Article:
The Donald Trump administration is seeking to more than double the number of assault rifles it provides to Syrian Kurds and other US-backed fighters despite rising anger from NATO ally Turkey.
Budget figures released Feb. 15 reveal that the Pentagon plans to give its Syrian partners — including the Syrian Democratic Forces (SDF) — more than 25,000 AK-47s, the gas-powered Soviet-era gun that has become a fixture in Syria’s seven-year civil war. The low cost and accessibility of the Kalashnikovs make them easy for US-backed troops to sustain as the Pentagon looks to hold territory won back from the Islamic State (IS) in the Euphrates River Valley.
The request more than doubles the 12,000 assault rifles the Department of Defense requested for Syrian forces in the current fiscal year, even as the US plans to dole out fewer machine guns, mortars and sniper rifles. Many of the US-supplied weapons used in Syria, including AK-47s, are sourced from Eastern European countries such as Bulgaria, Bosnia and the Czech Republic.
The US relationship with its Syrian partners is “reliant upon DoD’s [Department of Defense’s] ability to provide weapons, ammunition and other equipment required for planned objectives,” the Pentagon wrote in documents justifying its $300 million counter-IS budget for Syria. “DoD equips vetted partner forces to secure and hold territory liberated from [IS], which mitigates risk of [IS] regaining territory.”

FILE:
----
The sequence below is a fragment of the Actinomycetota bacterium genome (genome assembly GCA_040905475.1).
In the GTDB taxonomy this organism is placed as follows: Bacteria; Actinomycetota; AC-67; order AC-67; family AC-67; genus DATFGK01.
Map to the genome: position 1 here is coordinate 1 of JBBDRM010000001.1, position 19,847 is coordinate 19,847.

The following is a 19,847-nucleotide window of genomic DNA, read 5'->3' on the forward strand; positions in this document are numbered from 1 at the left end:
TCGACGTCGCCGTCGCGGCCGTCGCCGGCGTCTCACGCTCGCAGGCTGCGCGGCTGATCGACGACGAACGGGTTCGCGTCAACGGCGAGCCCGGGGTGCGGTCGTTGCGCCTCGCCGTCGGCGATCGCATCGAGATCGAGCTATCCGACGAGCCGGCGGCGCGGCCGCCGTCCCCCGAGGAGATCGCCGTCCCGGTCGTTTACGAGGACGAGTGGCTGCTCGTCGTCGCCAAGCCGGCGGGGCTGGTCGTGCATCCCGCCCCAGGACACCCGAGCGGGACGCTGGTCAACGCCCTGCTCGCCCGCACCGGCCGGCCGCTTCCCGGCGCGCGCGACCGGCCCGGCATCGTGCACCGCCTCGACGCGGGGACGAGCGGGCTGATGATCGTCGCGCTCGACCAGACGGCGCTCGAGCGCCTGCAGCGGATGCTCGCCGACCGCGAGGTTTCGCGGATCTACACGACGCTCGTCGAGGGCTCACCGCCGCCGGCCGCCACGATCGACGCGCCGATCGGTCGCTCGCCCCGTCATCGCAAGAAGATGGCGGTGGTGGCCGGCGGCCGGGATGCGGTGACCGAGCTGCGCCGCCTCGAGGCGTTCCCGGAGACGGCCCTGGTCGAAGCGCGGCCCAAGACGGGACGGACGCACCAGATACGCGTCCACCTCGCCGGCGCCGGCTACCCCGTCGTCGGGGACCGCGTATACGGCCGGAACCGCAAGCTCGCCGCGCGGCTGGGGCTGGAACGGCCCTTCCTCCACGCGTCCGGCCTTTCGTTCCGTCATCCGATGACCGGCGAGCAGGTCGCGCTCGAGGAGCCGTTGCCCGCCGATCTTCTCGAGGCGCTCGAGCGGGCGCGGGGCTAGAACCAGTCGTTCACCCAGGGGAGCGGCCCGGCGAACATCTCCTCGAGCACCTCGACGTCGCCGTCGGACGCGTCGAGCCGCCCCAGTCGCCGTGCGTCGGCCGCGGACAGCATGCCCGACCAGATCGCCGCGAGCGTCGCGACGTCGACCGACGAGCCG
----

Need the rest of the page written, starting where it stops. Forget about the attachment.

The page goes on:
The Defense Department hopes to have 65,000 vetted Syrian troops, including SDF-led units and predominantly Arab internal security forces such as the Manbij Military Council and Raqqa Internal Security Force, trained and ready to go by the end of this fiscal year, in late September. The Pentagon also plans to provide stipends for 10,000 Syrian opposition fighters, slightly up from 6,000 last year.
The latest budget request, however, makes no mention of a “border force.” Rumors that the United States was training 30,000 veterans of the Kurdish People’s Protection Units (YPG) and Arab SDF recruits for such a purpose helped justify a military incursion into northwestern Syria by Turkey, which considers the YPG to be terrorists.
But the guns could be spread out to support a wide range of US-backed groups on the ground, including the Raqqa Internal Security Forces and the Deir ez-Zor military council, as the Pentagon tries to add more Arab fighters to the anti-IS mission. Vetted Syrian fighters in the southwest of the country, near where the United States, Russia and Jordan agreed to forge safe zones, could also receive assistance from the new stockpile.
“The fact of the matter is that the pool of the Kurdish fighters has been tapped,” said Nick Heras, a fellow at the Center for a New American Security. “What Turkey is more worried about is [anti-tank missiles], not AK-47s, and higher order weaponry going to the [Turkish Kurds].”
The guns come as the Pentagon faces “a lot of pressure to make the SDF a self-running machine” and get more guns into the hands of 12,500 vetted Syrian fighters the US-led mission has trained since 2016, Heras told Al-Monitor.